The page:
Miller explained that he was just trying to clarify for the current situation.
Kreger allowed that the issue of paid beach parking could come back to the FBCC at any time, but that through his suggestions he had already provided suggestions to make up the budget shortfall by removing it from the current budget.
The FBCC took public comment from nine speakers.
Suggestions for budget savings included: eliminating outside legal contracts; cutting a proposed deputy city manager position; closer review of basic line items; eliminating dune walkovers where people clearly disregard them; better review of service contracts.
Retired city controller Patti Clifford raised questions about transparency and said that the placement of the half-mill conservation levy in the budget was misleading. She had two pages of concerns that she agreed to send to commissioners for their consideration.
Former Commissioner Roy G. Smith accused the FBCC of having “champagne tastes with a beer budget.” He said that the FBCC’s plans were too ambitious to be carried out all at once, and that the city needed to get back to basics. He said that the FBCC was “screwing the people” with the proposed conservation levy.
Commission discussion continues
Commissioner Ross tried to allay fears about how the Conservation Levy would be used. He said that the money would be “lock boxed” to be used only for land purchase, not staff or maintenance.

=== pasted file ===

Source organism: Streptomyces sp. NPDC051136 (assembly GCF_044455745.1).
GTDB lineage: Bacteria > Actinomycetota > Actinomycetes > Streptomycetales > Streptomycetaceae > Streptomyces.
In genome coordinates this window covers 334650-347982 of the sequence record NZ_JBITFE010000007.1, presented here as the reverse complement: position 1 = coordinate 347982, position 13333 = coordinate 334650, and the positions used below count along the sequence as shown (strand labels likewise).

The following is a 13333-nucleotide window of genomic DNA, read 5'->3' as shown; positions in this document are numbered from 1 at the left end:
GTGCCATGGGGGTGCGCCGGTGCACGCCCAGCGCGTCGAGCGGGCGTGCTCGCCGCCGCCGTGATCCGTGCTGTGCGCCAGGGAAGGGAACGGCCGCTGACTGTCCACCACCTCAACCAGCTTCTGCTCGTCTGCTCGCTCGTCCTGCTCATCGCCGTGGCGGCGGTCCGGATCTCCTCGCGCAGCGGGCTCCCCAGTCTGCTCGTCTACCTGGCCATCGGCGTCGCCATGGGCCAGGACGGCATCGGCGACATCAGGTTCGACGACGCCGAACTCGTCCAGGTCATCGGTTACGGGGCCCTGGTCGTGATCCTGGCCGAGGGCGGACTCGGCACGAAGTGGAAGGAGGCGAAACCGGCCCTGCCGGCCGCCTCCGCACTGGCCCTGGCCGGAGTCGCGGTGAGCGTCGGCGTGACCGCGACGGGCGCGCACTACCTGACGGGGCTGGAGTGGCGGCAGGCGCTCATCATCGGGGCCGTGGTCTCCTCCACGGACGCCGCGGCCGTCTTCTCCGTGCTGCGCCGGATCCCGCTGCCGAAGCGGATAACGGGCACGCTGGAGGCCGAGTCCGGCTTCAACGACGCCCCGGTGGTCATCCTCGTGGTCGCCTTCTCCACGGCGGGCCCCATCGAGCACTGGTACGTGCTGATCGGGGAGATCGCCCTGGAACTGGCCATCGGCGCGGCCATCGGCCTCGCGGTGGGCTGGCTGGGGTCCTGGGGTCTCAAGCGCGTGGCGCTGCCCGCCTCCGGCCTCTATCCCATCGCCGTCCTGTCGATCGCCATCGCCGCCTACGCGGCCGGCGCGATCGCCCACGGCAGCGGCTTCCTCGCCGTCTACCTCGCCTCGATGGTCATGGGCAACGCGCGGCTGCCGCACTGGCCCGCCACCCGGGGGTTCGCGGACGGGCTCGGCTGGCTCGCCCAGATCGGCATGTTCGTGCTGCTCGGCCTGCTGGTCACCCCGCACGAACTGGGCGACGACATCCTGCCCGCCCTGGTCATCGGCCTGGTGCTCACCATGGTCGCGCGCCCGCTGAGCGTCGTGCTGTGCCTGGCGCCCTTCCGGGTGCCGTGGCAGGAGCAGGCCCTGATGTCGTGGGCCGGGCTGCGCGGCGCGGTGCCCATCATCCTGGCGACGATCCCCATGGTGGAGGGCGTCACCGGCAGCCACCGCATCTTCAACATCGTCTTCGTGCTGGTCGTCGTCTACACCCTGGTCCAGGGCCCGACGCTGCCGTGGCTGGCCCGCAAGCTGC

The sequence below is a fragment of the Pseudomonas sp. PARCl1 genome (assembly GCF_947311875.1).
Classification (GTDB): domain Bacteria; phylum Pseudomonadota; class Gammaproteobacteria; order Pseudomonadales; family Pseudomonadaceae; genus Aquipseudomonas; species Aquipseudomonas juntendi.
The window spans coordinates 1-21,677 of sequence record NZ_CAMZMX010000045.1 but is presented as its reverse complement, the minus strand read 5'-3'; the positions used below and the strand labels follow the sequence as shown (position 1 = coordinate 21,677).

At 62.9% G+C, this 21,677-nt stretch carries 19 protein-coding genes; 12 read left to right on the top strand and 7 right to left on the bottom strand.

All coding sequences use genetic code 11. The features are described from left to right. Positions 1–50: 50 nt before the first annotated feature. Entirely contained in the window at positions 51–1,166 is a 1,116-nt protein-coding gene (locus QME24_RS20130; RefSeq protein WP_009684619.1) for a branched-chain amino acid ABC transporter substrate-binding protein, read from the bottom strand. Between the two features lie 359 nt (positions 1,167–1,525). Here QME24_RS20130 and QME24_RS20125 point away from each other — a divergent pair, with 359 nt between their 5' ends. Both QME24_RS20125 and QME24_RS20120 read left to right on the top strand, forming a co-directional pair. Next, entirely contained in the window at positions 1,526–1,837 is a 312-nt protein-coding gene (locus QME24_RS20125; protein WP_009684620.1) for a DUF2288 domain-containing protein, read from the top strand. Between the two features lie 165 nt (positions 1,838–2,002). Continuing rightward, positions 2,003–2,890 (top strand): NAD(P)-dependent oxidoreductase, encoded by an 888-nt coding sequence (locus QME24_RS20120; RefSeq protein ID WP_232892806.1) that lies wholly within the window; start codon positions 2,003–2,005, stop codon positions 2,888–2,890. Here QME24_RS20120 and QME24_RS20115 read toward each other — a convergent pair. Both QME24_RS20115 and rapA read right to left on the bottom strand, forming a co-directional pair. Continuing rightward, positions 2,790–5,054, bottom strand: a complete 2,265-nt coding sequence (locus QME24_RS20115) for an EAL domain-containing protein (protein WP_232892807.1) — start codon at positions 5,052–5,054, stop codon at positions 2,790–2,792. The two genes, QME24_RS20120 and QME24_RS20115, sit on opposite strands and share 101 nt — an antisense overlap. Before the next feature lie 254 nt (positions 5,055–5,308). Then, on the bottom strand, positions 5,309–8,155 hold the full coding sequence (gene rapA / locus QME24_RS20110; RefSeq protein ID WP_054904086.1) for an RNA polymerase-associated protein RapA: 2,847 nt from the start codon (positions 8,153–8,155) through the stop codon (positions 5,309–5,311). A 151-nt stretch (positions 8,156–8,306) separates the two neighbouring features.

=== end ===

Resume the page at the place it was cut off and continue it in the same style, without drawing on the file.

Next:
With respect to concerns raised by one speaker that the public had been kept in the dark about the budget, City Manager Martin explained that in developing the budget for the city he had first met with each department head and then shared his proposal with the commissioners individually to allow them to ask questions and provide input. He emphasized that once he formally presents his proposed budget, the budget becomes the responsibility of the City Commission to modify as they see fit while keeping in mind the restrictions imposed by their approval of a tentative millage rate. He said that the purpose of the budget workshops and public hearings is to let the citizens provide input to the commissioners.
Following public input Kreger restated his belief that pressure on the general fund could be removed by using impact fees more effectively. City Comptroller Pauline Testagrose and Kreger engaged in extended discussion over capital funds and the effect on the city’s reserves resulting from fund transfers.
Commissioner Lednovich interjected his concern that the FBCC should have been presented with two budget scenarios, one including paid beach parking revenues and one without. He asked the City Manager and the Comptroller to suggest cuts to cover the elimination of the assumed beach parking revenues. “The City Manager runs the city; he is the expert in this. Instead of the five of us sitting here struggling with this, they come back to us with a revised budget and recommendations for cuts.”
Ross still wanted to hear from Lednovich what services he would cut from a policy perspective.
Lednovich replied, “Commissioner Ross, I don’t think it’s a matter of cutting services. My view is that for years and years and years the city put off improving its facilities. What created that shopping list you gave us [at the beginning of the meeting]?”
Ross responded that when city commissions don’t want to raise taxes, maintenance and replacement projects get deferred.